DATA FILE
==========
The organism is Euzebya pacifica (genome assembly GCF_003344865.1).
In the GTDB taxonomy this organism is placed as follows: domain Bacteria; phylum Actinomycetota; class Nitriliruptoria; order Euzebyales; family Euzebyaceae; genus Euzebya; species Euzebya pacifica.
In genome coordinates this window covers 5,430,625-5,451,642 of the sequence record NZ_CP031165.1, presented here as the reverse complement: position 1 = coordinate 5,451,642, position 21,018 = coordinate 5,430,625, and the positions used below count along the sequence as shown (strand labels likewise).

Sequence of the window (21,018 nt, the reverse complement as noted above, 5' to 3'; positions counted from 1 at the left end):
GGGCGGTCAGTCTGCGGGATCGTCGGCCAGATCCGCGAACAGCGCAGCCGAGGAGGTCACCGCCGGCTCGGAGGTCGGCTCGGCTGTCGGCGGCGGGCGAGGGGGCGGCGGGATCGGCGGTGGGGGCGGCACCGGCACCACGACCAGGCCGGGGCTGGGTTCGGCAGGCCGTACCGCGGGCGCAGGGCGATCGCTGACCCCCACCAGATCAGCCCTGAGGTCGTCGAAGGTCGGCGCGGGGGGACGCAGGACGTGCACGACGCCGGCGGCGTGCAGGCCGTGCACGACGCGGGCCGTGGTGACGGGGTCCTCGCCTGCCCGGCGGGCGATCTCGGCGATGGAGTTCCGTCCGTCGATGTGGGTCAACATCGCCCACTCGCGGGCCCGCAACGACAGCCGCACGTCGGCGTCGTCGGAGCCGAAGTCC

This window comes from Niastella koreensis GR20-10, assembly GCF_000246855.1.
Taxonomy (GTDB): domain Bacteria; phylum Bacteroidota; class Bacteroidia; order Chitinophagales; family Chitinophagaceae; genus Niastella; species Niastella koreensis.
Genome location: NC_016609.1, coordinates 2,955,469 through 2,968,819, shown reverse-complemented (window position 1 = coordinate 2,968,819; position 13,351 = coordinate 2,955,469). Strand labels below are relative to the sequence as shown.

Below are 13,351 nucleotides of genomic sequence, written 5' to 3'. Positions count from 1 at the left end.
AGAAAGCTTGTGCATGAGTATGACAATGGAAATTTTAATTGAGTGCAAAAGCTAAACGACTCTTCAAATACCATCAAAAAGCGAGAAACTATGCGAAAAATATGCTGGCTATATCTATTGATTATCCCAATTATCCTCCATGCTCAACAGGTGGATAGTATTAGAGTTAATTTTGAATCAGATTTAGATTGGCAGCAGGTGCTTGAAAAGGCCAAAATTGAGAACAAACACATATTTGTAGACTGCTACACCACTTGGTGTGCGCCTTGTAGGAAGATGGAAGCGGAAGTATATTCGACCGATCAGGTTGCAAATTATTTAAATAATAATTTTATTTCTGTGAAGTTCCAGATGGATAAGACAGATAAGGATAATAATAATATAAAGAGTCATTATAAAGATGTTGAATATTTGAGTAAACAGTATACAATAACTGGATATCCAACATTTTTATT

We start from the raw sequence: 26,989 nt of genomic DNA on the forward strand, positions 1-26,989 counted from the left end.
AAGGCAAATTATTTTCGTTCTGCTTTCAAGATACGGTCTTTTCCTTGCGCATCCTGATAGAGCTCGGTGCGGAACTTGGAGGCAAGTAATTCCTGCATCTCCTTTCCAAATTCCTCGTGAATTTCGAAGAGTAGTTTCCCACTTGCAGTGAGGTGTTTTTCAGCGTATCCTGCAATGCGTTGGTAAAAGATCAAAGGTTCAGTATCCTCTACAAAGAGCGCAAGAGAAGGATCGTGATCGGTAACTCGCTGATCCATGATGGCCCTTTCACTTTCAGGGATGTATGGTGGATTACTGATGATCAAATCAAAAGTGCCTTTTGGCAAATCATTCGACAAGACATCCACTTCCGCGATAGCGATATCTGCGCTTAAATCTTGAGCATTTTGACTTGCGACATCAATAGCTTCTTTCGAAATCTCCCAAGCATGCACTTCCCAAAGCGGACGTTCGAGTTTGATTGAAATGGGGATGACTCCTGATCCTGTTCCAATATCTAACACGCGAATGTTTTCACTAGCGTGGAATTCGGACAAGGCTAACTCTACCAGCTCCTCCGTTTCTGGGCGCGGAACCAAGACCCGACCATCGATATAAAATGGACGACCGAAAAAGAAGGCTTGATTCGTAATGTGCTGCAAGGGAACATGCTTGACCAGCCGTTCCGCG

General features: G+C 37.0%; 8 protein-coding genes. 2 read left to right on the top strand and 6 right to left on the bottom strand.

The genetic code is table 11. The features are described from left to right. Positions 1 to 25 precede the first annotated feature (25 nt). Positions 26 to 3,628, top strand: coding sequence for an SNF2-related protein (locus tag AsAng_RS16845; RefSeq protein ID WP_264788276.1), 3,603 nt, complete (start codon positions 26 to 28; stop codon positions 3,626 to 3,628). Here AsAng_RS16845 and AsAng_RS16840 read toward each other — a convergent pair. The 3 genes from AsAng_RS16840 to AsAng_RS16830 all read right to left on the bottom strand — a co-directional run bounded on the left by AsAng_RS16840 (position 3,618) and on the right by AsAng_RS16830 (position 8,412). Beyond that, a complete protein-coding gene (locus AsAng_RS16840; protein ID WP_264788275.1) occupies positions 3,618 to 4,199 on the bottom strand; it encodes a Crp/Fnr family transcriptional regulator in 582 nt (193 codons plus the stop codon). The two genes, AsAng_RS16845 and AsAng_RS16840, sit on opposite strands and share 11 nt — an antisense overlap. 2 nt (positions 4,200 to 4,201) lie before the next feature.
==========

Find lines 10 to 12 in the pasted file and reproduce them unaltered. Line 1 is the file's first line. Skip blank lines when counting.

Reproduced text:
AGAAAGCTTGTGCATGAGTATGACAATGGAAATTTTAATTGAGTGCAAAAGCTAAACGACTCTTCAAATACCATCAAAAAGCGAGAAACTATGCGAAAAATATGCTGGCTATATCTATTGATTATCCCAATTATCCTCCATGCTCAACAGGTGGATAGTATTAGAGTTAATTTTGAATCAGATTTAGATTGGCAGCAGGTGCTTGAAAAGGCCAAAATTGAGAACAAACACATATTTGTAGACTGCTACACCACTTGGTGTGCGCCTTGTAGGAAGATGGAAGCGGAAGTATATTCGACCGATCAGGTTGCAAATTATTTAAATAATAATTTTATTTCTGTGAAGTTCCAGATGGATAAGACAGATAAGGATAATAATAATATAAAGAGTCATTATAAAGATGTTGAATATTTGAGTAAACAGTATACAATAACTGGATATCCAACATTTTTATT

We start from the raw sequence: 26,989 nt of genomic DNA on the forward strand, positions 1-26,989 counted from the left end.
AAGGCAAATTATTTTCGTTCTGCTTTCAAGATACGGTCTTTTCCTTGCGCATCCTGATAGAGCTCGGTGCGGAACTTGGAGGCAAGTAATTCCTGCATCTCCTTTCCAAATTCCTCGTGAATTTCGAAGAGTAGTTTCCCACTTGCAGTGAGGTGTTTTTCAGCGTATCCTGCAATGCGTTGGTAAAAGATCAAAGGTTCAGTATCCTCTACAAAGAGCGCAAGAGAAGGATCGTGATCGGTAACTCGCTGATCCATGATGGCCCTTTCACTTTCAGGGATGTATGGTGGATTACTGATGATCAAATCAAAAGTGCCTTTTGGCAAATCATTCGACAAGACATCCACTTCCGCGATAGCGATATCTGCGCTTAAATCTTGAGCATTTTGACTTGCGACATCAATAGCTTCTTTCGAAATCTCCCAAGCATGCACTTCCCAAAGCGGACGTTCGAGTTTGATTGAAATGGGGATGACTCCTGATCCTGTTCCAATATCTAACACGCGAATGTTTTCACTAGCGTGGAATTCGGACAAGGCTAACTCTACCAGCTCCTCCGTTTCTGGGCGCGGAACCAAGACCCGACCATCGATATAAAATGGACGACCGAAAAAGAAGGCTTGATTCGTAATGTGCTGCAAGGGAACATGCTTGACCAGCCGTTCCGCG